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Monday, June 1, 2020

~the famed Red Fort - 'lal Qila'

For a visitor to the capital of India – there are so many historical places of interest .. ..  ‘Sengottai’  (Red Fort)  released in 1996  starring Arjun, Meena & Rambha had some good songs.  The film was later dubbed into Telugu as Errakota, and Hindi as Neerja.

The Dalmia Bharat Group is engaged in cement, sugar, thermal power and other businesses. Its subsidiaries include Avnija Properties Ltd and DCB Power Ventures Ltd. The Group traces its origin to Dalmia Cement (Bharat) Limited, established in 1939. After the Dalmia-Jain Group's split, it was controlled by Jaidayal, and later by his sons Jai Hari Dalmia and Yadu Hari Dalmia and now by their sons Gautam Dalmia and Puneet Dalmia.  After a few changes in the name,  Dalmia Bharat Ltd was adopted in 2012.

The Red Fort is a historic fort in the city of Delhi in India that served as the main residence of the Mughal Emperors. Emperor Shah Jahan commissioned construction of the Red Fort on 12 May 1638, when he decided to shift his capital from Agra to Delhi. Originally red and white, Shah Jahan's favourite colours, its design is credited to architect Ustad Ahmad Lahori, who also constructed the Taj Mahal. It was constructed between May 1639 and April 1648.

On 15 August 1947, the first prime minister of India, Jawaharlal Nehru, raised the Indian national flag above the Lahori Gate and spoke those immortal words – ‘Long years ago... we made a tryst with destiny, and now the time comes when we shall redeem our pledge’.  Every year on India's Independence Day, the prime minister hoists the Indian "tricolour flag" at the fort's main gate and delivers a nationally broadcast speech from its ramparts.

Constructed as the palace of fortified capital Shahjahanabad, the Red Fort is named for its massive enclosing walls of red sandstone. The imperial apartments consist of a row of pavilions, connected by a water channel known as the Stream of Paradise. The fort was plundered of its artwork and jewels during Nadir Shah's invasion of the Mughal Empire in 1747. Most of the fort's precious marble structures were subsequently destroyed by the British following the Revolt of 1857. The fort's defensive walls were largely spared, and the fortress was subsequently used as a garrison. The Red Fort was also the site where the British put the last Mughal Emperor, Bahadur Shah II on trial before exiling him to Yangon (then Rangoon) in 1858.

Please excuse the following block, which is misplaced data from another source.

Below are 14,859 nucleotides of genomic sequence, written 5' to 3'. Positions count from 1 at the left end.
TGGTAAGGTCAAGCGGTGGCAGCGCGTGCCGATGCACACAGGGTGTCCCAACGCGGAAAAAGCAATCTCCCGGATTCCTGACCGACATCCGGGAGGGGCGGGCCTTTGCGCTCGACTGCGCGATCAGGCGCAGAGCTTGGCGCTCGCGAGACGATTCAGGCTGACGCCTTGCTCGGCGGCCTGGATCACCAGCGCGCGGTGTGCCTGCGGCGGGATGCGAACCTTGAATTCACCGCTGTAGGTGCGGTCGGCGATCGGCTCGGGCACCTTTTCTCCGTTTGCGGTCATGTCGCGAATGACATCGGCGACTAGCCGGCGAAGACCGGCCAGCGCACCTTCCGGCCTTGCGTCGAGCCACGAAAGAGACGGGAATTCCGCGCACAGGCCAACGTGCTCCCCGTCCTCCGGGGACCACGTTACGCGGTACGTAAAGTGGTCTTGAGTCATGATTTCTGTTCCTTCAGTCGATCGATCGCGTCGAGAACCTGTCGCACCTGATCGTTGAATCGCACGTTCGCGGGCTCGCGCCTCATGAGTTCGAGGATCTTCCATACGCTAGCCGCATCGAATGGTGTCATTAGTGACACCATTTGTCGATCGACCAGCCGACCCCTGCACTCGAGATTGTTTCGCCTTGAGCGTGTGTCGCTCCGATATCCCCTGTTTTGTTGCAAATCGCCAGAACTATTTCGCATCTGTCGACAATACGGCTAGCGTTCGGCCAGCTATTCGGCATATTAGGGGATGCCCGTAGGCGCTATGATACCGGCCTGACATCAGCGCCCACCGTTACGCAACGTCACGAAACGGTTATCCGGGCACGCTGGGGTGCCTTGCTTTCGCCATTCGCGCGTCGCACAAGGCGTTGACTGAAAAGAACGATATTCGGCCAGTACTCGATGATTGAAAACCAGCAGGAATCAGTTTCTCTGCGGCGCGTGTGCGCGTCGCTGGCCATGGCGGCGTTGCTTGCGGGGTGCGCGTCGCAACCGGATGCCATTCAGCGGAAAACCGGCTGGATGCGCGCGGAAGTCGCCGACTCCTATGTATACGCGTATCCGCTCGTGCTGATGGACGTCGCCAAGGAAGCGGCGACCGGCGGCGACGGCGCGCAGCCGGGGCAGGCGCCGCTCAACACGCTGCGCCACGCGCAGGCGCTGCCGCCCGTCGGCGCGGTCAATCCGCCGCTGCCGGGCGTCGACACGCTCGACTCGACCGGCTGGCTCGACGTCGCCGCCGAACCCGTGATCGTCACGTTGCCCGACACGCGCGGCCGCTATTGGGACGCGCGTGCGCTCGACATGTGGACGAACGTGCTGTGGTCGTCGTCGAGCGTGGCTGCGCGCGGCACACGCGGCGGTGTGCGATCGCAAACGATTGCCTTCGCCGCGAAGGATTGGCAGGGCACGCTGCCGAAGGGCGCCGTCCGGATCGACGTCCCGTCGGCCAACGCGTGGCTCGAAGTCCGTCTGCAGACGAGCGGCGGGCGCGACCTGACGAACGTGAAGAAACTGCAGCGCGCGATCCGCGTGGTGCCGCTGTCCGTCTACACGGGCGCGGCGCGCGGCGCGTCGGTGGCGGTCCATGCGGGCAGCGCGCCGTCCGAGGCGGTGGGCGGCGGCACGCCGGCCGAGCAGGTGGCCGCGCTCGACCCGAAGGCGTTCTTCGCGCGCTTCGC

Emperor Shah Jahan commissioned construction of the Red Fort on 12 May 1638, when he decided to shift his capital from Agra to Delhi.  Its  design is credited to architect Ustad Ahmad Lahori, who also constructed the Taj Mahal. The fort lies along the Yamuna River, which fed the moats surrounding most of the walls. The administrative and fiscal structure of the Mughal dynasty declined after Aurangzeb, and the 18th century saw a degeneration of the palace. In 1739, Persian emperor Nadir Shah easily defeated the Mughal army, plundering the Red Fort, including the Peacock Throne. Nadir Shah returned to Persia after three months, leaving a destroyed city and a weakened Mughal empire to Muhammad Shah. The weakened and defeated Mughals had a treaty in  1752 making the Marathas protectors of the throne at Delhi.  During the Second Anglo-Maratha War, forces of British East India Company defeated Maratha forces in the Battle of Delhi; this ended Maratha rule of the city and their control of the Red Fort.

Most of the jewels and artwork of the Red Fort were looted and stolen during Nadir Shah's invasion of 1747 and again after the failed Indian Rebellion of 1857 against the British. They were eventually sold to private collectors or the British Museum, British Library and the Victoria and Albert Museum. For example, the Koh-i-Noor diamond, the jade wine cup of Shah Jahan and the crown of Bahadur Shah II are all currently located in London. Various requests for restitution have so far been rejected by the British government.

1911 saw the visit of King George V and Queen Mary for the Delhi Durbar. In preparation for their visit, some buildings were restored. The INA trials, also known as the Red Fort Trials, refer to the courts-martial of a number of officers of the Indian National Army. The first was held in  1945 at the Red Fort. After Indian Independence, the Red Fort continued to be used as a military cantonment. A significant part of the fort remained under Indian Army control until 2003, when it was given to the Archaeological Survey of India for restoration.

The Red fort appears on the back of the ₹500 note of the Mahatma Gandhi New Series of the Indian rupee.  In April 2018, Dalmia Bharat Group adopted the Red Fort for maintenance, development, and operations, under the government's "Adopt A Heritage" scheme.

With regards – S. Sampathkumar

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